The idea for Kiss Me, Kate came from producer Arnold Saint-Subber.
In 1935, while working as a stagehand for the Theatre Guild's production of
The Taming of the Shrew, he noticed that Alfred Lunt and Lynn
Fontanne were involved in a relationship that was almost as tempestuous offstage
as it was onstage in their roles as Petruccio and Katherine. With the book
written by Sam (Columbia College, Class of 1919) and Bella Spewack, and the
music and lyrics written by Cole Porter, with liberal use of Shakespeare's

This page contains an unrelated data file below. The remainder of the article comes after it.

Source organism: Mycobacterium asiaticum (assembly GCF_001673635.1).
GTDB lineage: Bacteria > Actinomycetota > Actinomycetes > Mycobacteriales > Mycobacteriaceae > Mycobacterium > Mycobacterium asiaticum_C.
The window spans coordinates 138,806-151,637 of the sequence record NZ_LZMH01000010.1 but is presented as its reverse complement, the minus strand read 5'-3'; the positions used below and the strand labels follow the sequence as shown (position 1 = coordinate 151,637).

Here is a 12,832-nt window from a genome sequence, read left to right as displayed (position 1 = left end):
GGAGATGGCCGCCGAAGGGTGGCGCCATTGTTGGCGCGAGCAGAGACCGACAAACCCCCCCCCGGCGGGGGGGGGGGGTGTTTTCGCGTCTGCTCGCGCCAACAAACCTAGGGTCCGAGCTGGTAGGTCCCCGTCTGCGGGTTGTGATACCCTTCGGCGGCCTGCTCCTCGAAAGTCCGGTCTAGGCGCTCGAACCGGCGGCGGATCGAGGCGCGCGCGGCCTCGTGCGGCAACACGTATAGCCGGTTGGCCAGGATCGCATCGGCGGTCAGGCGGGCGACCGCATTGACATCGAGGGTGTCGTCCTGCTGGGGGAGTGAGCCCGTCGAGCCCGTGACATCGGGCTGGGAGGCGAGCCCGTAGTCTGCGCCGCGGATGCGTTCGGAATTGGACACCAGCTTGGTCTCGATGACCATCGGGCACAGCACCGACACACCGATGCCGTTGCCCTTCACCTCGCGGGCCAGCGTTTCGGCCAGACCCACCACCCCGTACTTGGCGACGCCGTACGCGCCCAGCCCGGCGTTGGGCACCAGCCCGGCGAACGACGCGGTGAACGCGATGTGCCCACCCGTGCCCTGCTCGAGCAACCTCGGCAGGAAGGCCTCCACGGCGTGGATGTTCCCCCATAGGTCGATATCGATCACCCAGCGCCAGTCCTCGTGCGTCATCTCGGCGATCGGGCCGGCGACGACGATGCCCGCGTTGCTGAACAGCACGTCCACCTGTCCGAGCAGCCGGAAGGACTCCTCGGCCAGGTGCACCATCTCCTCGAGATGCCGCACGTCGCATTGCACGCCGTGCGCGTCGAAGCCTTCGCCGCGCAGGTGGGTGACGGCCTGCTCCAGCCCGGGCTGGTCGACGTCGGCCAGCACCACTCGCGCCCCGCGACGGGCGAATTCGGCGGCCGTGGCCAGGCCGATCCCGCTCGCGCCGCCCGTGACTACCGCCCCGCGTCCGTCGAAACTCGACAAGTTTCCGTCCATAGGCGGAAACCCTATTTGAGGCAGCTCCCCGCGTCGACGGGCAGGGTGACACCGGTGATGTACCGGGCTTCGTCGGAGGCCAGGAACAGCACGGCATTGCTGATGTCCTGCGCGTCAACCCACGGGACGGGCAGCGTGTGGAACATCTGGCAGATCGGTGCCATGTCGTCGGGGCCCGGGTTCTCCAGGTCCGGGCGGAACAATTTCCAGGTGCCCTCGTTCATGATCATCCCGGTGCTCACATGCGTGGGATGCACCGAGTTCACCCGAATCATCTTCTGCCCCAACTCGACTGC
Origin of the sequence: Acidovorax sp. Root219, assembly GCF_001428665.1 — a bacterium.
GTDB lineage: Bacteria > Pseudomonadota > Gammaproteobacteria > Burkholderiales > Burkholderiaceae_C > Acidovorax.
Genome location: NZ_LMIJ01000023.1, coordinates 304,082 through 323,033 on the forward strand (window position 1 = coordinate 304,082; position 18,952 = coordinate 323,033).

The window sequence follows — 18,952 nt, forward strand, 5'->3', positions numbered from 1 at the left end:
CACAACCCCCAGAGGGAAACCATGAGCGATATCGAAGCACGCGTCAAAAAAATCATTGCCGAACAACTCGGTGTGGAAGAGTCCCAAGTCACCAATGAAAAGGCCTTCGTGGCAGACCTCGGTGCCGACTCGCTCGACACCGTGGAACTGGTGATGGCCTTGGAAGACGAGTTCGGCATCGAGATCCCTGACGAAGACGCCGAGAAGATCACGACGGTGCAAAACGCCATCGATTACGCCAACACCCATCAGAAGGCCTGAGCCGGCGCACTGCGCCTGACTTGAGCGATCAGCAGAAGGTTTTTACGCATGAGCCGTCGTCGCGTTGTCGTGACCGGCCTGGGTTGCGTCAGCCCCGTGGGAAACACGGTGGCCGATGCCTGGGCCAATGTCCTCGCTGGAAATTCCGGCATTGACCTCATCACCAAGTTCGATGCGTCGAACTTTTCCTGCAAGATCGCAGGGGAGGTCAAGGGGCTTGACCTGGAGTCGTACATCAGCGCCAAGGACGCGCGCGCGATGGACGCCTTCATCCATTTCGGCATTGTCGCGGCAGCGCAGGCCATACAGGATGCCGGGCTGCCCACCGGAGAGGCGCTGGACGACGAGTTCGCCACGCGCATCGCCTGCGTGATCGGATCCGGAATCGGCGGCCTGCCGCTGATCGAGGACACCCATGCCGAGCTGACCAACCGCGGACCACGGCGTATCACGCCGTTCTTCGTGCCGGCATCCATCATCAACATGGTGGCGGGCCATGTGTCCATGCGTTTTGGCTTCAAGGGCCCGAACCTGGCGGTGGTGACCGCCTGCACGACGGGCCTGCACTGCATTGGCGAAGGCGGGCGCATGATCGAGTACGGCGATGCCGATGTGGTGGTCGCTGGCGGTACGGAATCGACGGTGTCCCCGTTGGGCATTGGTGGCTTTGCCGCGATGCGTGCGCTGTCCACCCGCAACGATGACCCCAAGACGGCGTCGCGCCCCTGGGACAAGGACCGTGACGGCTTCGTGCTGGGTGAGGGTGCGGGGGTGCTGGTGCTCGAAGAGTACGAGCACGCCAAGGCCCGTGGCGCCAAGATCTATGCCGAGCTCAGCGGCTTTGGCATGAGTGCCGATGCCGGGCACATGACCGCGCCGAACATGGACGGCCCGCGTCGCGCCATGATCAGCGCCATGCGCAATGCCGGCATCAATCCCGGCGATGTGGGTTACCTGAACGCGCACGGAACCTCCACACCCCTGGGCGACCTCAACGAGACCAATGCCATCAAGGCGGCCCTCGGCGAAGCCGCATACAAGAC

dialogue for the "onstage" musical numbers, Kiss Me, Kate opened on
December 30, 1948 at the New Century Theatre and ran for 1070 performances. It
won five "Tony" Awards in 1949, the second year of the awards and the first time
that musicals were honored separately, including this one given to the Spewacks,
and awards for "Best Musical," and "Best Score." The award for "Best Play" was
given to Arthur Miller's Death of a Salesman.
The Spewack Papers contain a large amount of material relating to the
creation, production, and performance of their works for stage, screen, radio
and television; Bella Spewack's work for various charitable organizations
including UNRRA; and the manuscripts of novels, short stories and articles
written by the Spewacks.